Photographic exhibition from the EU project “Fifties in Europe Kaleidoscope”.
6 – 20 September 2019
Vernissage on 6th September h. 17.30
Museo della Grafica, Palazzo Lanfranchi in Pisa.
Through the images from some of the most important European photographic archives, this exhibition showcases the era of the 1950s of a nascent Europe, balacing between east and west, freedom and repression, terror and euphoria. The Pisa display is the first of a series, as the exhibition is conceived to be travelling across Europe.
The exhibition in Pisa saw a collaboration with Museo Piaggio, Fondazione Pisa and Fondazione Palazzo Blu, enriching the BLUE SKIES, RED PANIC exhibition with an original Vespa from 1957 and a selection of images from the local exhibition Gli Anni ’50, Immagini di un decennio a Pisa which was displayed at Palazzo Blu in 2018.
BLUE SKIES, RED PANIC is created by the EU project Fifties in Europe Kaleidoscope, co-financed by the European Union in the CEF Connecting European Facility programme.
The 1950s in Europe were a decade of transition and (re-)construction, modernisation and change. This change was fundamental and reached all Europeans who longed for the normality of everyday life after decades of war with new designs, new consumer products, new media, music and fashion. Glamour, “sweet home” and prosperity: these are well-known stereotypes that characterize the myth of an iconic age.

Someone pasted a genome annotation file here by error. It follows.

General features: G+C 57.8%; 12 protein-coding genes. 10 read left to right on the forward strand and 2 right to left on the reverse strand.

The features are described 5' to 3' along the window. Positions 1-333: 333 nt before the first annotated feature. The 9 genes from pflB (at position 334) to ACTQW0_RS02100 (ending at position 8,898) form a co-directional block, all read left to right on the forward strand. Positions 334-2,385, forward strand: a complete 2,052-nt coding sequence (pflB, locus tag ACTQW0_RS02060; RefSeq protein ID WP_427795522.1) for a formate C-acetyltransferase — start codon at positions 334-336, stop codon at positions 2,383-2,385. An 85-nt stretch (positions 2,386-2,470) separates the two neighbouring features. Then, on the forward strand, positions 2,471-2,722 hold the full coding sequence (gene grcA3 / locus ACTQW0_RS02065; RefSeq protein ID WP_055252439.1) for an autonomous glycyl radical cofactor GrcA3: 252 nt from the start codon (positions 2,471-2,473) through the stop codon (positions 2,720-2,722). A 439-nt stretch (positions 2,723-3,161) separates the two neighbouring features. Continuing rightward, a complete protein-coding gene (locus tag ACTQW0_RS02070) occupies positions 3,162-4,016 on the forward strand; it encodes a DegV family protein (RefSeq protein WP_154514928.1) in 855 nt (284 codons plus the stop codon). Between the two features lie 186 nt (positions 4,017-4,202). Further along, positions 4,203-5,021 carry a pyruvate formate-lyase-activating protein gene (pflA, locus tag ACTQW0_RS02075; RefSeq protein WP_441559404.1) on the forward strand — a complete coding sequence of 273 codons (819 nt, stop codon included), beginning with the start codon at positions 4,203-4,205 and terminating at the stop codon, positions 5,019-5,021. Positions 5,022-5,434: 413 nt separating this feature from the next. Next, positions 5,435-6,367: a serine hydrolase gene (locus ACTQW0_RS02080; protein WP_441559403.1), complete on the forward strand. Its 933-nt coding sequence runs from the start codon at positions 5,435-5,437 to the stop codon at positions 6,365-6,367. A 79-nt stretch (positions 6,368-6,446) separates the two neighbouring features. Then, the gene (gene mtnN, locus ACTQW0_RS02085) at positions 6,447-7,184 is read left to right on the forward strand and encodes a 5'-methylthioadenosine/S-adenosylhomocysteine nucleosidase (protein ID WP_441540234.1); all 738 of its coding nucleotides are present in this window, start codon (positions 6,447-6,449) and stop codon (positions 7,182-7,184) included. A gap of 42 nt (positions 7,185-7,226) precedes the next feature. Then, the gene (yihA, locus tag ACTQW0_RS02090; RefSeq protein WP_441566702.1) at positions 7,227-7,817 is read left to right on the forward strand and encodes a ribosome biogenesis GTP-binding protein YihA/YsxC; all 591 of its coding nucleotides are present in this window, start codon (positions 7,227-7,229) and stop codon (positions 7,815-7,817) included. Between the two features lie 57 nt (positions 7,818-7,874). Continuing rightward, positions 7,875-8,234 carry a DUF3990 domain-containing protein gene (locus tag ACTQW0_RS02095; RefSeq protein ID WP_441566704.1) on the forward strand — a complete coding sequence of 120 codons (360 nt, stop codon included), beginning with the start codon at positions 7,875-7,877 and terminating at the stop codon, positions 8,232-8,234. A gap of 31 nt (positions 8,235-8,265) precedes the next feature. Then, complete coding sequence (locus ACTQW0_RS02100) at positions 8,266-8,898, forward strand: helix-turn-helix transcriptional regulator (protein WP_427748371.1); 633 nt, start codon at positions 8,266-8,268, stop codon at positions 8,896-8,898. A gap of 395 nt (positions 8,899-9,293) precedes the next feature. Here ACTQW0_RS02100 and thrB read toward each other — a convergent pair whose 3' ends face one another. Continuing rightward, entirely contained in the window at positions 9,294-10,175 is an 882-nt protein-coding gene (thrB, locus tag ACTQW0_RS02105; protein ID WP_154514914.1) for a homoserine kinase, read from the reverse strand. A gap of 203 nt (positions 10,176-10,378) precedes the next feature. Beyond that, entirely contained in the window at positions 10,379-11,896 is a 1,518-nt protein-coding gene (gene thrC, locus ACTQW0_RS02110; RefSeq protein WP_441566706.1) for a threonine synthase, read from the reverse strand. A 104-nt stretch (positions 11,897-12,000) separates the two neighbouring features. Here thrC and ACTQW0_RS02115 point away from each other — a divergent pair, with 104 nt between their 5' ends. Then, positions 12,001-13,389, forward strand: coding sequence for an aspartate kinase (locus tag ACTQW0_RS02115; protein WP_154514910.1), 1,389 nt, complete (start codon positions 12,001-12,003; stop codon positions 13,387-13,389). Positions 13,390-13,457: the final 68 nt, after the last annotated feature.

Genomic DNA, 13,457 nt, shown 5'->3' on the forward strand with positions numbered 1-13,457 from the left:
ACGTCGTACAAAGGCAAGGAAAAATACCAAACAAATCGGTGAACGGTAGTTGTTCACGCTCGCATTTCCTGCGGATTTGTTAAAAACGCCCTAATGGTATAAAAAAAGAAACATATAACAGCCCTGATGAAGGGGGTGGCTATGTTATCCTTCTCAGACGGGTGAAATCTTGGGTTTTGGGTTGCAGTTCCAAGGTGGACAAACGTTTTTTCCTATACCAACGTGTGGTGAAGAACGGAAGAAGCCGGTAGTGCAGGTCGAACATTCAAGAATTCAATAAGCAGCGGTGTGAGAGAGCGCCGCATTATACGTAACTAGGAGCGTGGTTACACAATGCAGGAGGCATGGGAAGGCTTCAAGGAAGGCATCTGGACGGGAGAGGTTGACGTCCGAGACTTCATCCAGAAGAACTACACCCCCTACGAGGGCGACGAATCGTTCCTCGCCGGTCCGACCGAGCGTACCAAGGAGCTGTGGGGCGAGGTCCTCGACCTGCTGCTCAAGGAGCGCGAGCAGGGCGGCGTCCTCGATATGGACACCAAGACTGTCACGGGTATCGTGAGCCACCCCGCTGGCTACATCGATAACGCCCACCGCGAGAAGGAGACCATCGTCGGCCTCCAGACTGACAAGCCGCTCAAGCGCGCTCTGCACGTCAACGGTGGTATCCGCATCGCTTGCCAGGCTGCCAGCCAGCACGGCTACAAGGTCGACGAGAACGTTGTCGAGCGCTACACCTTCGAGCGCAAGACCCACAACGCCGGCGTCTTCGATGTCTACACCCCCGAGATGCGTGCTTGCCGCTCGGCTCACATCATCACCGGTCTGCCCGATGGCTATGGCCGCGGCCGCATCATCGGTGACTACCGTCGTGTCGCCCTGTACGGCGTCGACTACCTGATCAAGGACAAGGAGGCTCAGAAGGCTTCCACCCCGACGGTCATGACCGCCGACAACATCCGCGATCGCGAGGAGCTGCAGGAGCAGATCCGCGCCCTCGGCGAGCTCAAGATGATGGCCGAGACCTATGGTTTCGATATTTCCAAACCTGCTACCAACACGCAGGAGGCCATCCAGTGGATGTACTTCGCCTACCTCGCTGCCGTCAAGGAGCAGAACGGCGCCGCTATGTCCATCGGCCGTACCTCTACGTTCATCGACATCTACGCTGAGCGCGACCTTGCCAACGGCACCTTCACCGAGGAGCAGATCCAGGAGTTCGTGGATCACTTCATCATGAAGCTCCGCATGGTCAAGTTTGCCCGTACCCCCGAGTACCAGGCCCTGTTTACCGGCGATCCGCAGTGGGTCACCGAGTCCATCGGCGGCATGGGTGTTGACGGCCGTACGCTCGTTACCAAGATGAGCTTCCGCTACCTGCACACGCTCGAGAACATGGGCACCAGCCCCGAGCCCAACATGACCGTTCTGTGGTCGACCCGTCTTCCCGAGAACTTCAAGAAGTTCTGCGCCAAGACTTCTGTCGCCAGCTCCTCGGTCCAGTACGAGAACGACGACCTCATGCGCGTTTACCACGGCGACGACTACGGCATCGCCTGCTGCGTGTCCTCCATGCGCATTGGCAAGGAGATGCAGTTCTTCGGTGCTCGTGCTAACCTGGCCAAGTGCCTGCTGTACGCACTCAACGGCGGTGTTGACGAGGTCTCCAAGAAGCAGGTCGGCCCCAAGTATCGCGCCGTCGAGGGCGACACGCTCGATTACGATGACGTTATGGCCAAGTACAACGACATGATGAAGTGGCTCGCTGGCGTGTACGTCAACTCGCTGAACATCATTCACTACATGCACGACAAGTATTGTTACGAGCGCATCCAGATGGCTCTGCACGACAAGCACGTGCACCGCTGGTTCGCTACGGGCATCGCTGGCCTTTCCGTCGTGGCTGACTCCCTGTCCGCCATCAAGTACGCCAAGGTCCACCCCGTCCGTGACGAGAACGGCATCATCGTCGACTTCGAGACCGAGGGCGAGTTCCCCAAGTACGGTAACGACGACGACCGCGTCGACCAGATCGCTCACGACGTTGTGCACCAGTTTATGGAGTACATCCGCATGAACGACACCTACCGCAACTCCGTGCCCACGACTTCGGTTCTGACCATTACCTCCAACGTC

But this is just one side of the coin. This era was shaped by contradictions: many in Europe still suffered from the consequences of the Second World War such as hunger, poverty, lack of housing and displacement. The formation of interstate relations, which on the one hand led to rapprochement and cooperation between formerly hostile nations, but on the other hand was determined by hegemonic foreign policy and domestic repression, strengthened the already existing division of Europe into East and West and intensified Cold War tensions to the brink of a nuclear conflict.
The narratives that emerge from the black-and-white images are far from rendering simplified pictures of the past. Quite the contrary, many different facets and nuances, differences and similarities become visible. With a kaleidoscope of visual impressions, the exhibition aims to evoke memories that are familiar to us or invite us to a completely new discovery. Looking back on the iconic era of the 1950s in Europe, the exhibition offers a photographic retrospective, without falling into mere nostalgia, and promotes a critical understanding of the creation of the European Union in which we live today.